(BA-DUM-BUMP)

    Rest assured, dear Cherdo. If I ever hear you yelling " Come here, Bird! I've got a treat!" and "Give me a kiss! Give me a kiss" I will fly directly to Tennessee.

    (BA-DUM-BUMP)

    When I was 13 my parents bought me a Mexican double-yellow-headed parrot which we kept in a cage next to the dinner table. My mother had incorrectly assumed that a bird would make less dirt in the house than a dog, the pet I actually begged for... (the pet for which I actually begged... for... with... from). She was wrong. Pieces of the parrot's "underwear" - that fluffy white down - floated through the air and into our soup.

    (A police officer once ordered me to get down from a goose. BA-DUM-BUMP)

    Our parrot had a bad temper and often became agitated, at which time he would flap his wings and send poop covered seeds flying from the cage in all directions. Did I mention that all I ever wanted as a boy was a dog like Coco? ...and that I was never allowed to have one because they "make too much dirt." Did I mention that? Bitter? No, not me/I.

    Our current next door neighbor owns a macaw and likes to keep him outside the house while he works in his garden. The large bird is a flight risk. If his wings are not kept sufficiently clipped, he flies high into one of our trees. This has happened three times. On one occasion the bird stayed in the tree overnight before returning to his perch at his own house.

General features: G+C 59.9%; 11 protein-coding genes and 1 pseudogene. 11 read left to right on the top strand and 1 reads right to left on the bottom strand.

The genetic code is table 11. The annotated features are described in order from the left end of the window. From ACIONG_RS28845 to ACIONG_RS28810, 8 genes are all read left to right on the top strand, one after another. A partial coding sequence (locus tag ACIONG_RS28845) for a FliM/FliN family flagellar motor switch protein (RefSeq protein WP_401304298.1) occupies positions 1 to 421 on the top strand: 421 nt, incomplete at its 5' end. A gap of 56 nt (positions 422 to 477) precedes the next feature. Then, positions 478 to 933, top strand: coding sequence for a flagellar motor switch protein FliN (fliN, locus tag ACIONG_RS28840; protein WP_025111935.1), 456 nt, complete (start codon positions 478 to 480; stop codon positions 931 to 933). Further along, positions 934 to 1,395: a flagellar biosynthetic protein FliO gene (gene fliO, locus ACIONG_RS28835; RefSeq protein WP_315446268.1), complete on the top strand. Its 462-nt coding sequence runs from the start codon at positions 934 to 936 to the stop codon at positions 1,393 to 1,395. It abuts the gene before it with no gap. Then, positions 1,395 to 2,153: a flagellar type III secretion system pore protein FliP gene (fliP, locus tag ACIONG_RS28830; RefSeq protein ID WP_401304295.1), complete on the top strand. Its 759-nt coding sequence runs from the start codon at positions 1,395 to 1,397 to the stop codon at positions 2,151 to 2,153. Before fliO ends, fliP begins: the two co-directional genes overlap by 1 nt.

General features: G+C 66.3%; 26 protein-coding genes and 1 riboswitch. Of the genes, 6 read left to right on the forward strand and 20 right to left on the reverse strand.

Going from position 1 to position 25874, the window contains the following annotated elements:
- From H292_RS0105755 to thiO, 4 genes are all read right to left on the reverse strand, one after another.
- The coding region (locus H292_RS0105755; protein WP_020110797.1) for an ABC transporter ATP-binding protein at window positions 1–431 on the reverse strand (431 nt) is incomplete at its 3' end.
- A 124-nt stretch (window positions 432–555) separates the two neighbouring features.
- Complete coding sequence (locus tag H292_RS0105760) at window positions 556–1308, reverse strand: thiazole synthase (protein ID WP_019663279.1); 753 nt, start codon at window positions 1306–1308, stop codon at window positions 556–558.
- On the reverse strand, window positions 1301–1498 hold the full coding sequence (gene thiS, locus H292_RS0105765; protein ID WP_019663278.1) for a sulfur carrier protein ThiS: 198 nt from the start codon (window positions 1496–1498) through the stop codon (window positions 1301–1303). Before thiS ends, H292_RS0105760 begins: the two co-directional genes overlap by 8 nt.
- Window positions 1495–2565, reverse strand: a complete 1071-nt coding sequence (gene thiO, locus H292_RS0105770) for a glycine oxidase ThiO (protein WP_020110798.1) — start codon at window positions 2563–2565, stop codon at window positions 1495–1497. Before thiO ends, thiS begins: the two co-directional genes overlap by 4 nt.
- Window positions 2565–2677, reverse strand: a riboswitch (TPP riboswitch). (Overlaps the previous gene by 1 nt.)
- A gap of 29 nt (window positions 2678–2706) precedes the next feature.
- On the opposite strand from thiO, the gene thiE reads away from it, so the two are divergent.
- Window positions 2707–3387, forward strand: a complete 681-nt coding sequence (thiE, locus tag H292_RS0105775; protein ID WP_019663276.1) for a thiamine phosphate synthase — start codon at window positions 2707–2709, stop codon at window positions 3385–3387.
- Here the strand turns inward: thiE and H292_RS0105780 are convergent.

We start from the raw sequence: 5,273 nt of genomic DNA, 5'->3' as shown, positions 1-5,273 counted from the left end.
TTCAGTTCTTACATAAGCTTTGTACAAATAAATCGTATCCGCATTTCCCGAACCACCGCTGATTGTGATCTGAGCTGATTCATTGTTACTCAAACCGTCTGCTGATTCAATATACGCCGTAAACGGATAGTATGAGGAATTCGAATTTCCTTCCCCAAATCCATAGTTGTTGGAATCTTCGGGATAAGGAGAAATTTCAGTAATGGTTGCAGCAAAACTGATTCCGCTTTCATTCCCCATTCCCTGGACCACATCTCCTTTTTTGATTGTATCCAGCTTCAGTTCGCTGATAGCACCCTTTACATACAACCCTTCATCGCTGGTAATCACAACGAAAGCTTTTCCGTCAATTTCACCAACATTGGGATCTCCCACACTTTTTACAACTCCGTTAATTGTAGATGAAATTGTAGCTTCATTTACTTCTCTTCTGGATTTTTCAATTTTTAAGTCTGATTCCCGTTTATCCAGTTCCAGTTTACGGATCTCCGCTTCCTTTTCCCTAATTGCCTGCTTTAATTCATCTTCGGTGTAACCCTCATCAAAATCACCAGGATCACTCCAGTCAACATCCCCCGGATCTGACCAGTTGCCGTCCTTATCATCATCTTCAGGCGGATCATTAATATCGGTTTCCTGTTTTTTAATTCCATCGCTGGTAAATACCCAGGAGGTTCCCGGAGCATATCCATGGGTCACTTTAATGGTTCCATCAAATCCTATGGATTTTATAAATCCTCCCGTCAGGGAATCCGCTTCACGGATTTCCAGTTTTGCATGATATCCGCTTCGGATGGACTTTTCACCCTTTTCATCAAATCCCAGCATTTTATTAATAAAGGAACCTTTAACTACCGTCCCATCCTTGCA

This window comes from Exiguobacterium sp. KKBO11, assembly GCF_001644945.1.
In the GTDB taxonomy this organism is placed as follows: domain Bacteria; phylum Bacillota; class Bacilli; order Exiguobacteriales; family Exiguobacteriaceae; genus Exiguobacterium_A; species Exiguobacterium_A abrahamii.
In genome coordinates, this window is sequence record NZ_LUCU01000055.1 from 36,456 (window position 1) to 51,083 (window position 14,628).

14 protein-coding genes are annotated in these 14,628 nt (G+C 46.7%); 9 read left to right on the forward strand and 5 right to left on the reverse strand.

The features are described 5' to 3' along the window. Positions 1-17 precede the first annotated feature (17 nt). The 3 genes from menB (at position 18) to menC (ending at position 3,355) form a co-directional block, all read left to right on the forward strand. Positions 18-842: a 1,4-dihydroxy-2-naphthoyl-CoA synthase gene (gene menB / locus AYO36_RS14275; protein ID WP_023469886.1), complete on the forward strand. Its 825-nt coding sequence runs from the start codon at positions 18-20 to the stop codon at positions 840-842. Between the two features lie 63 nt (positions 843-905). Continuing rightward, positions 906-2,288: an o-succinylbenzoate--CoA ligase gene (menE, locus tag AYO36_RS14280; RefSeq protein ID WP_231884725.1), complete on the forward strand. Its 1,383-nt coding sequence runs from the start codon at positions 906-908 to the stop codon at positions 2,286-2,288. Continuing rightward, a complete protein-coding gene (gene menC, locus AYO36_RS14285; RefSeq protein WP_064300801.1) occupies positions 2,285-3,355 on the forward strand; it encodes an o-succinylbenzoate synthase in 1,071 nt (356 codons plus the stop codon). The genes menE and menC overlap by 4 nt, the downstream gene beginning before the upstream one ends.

From 1994 until 2001 Mrs. Shady and I owned zebra finches that we raised from eggs and fed with an eye dropper to maturity. One of the finches was very tame and loved to fly onto my hand and go for rides around the house, looking out every window to see what the birds outside were doing. I miss that special little finch. She brought a lot of joy into my life.

    Have a happy Friday, dear friend Cherdo, and a safe and happy weekend!

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    1. This is kind of off topic, but when I was a kid, I had a beagle that was a bit of a mess. My Dad wanted to get built in pool. He asked, "Do you want to keep the dog or get a pool?" Of course, I said I wanted to keep the dog. Apparently he heard "pool" somewhere in that conversation. So, I sympathize with your difficulty to get the doggie message across.

      My friend in Ohio had a whole screened in porch (as opposed to a half screened in porch?) that belonged to her three Grey Conures parrots. It looked very clean and lovely, till you stepped in there and they basically freaked for fifteen minutes until they decided that the stranger would not eat them for lunch - or whatever Conures think.